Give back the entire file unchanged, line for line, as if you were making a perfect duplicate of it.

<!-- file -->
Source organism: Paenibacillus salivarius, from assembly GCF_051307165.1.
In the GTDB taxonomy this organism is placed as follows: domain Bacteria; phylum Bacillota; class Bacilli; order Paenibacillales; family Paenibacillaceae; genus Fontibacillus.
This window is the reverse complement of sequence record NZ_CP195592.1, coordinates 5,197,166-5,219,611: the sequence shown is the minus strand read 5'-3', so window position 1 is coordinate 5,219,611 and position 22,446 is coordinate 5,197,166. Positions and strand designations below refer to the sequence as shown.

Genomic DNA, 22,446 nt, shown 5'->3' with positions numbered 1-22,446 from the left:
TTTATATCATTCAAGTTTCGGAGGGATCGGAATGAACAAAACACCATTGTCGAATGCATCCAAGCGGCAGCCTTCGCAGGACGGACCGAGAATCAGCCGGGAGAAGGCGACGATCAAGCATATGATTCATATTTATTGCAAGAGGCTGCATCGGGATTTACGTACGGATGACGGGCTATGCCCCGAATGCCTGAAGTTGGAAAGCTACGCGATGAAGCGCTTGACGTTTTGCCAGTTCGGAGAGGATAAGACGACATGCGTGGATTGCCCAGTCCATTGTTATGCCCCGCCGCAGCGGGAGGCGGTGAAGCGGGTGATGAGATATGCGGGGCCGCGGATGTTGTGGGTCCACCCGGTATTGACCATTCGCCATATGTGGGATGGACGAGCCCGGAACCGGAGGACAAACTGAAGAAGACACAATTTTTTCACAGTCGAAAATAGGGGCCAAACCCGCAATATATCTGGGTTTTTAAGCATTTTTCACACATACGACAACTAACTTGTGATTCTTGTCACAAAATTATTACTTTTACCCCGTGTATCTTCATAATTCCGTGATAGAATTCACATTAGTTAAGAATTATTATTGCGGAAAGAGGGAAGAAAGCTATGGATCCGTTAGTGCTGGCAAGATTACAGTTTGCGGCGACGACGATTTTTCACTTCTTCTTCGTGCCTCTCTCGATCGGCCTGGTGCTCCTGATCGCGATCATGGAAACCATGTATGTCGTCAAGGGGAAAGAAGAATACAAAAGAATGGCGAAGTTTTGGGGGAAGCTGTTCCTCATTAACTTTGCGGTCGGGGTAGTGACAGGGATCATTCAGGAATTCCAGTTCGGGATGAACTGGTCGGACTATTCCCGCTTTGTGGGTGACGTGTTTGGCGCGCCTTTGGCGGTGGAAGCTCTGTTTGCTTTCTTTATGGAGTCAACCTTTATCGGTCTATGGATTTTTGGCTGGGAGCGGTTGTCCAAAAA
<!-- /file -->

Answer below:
Source organism: Paenibacillus salivarius, from assembly GCF_051307165.1.
In the GTDB taxonomy this organism is placed as follows: domain Bacteria; phylum Bacillota; class Bacilli; order Paenibacillales; family Paenibacillaceae; genus Fontibacillus.
This window is the reverse complement of sequence record NZ_CP195592.1, coordinates 5,197,166-5,219,611: the sequence shown is the minus strand read 5'-3', so window position 1 is coordinate 5,219,611 and position 22,446 is coordinate 5,197,166. Positions and strand designations below refer to the sequence as shown.

Genomic DNA, 22,446 nt, shown 5'->3' with positions numbered 1-22,446 from the left:
TTTATATCATTCAAGTTTCGGAGGGATCGGAATGAACAAAACACCATTGTCGAATGCATCCAAGCGGCAGCCTTCGCAGGACGGACCGAGAATCAGCCGGGAGAAGGCGACGATCAAGCATATGATTCATATTTATTGCAAGAGGCTGCATCGGGATTTACGTACGGATGACGGGCTATGCCCCGAATGCCTGAAGTTGGAAAGCTACGCGATGAAGCGCTTGACGTTTTGCCAGTTCGGAGAGGATAAGACGACATGCGTGGATTGCCCAGTCCATTGTTATGCCCCGCCGCAGCGGGAGGCGGTGAAGCGGGTGATGAGATATGCGGGGCCGCGGATGTTGTGGGTCCACCCGGTATTGACCATTCGCCATATGTGGGATGGACGAGCCCGGAACCGGAGGACAAACTGAAGAAGACACAATTTTTTCACAGTCGAAAATAGGGGCCAAACCCGCAATATATCTGGGTTTTTAAGCATTTTTCACACATACGACAACTAACTTGTGATTCTTGTCACAAAATTATTACTTTTACCCCGTGTATCTTCATAATTCCGTGATAGAATTCACATTAGTTAAGAATTATTATTGCGGAAAGAGGGAAGAAAGCTATGGATCCGTTAGTGCTGGCAAGATTACAGTTTGCGGCGACGACGATTTTTCACTTCTTCTTCGTGCCTCTCTCGATCGGCCTGGTGCTCCTGATCGCGATCATGGAAACCATGTATGTCGTCAAGGGGAAAGAAGAATACAAAAGAATGGCGAAGTTTTGGGGGAAGCTGTTCCTCATTAACTTTGCGGTCGGGGTAGTGACAGGGATCATTCAGGAATTCCAGTTCGGGATGAACTGGTCGGACTATTCCCGCTTTGTGGGTGACGTGTTTGGCGCGCCTTTGGCGGTGGAAGCTCTGTTTGCTTTCTTTATGGAGTCAACCTTTATCGGTCTATGGATTTTTGGCTGGGAGCGGTTGTCCAAAAA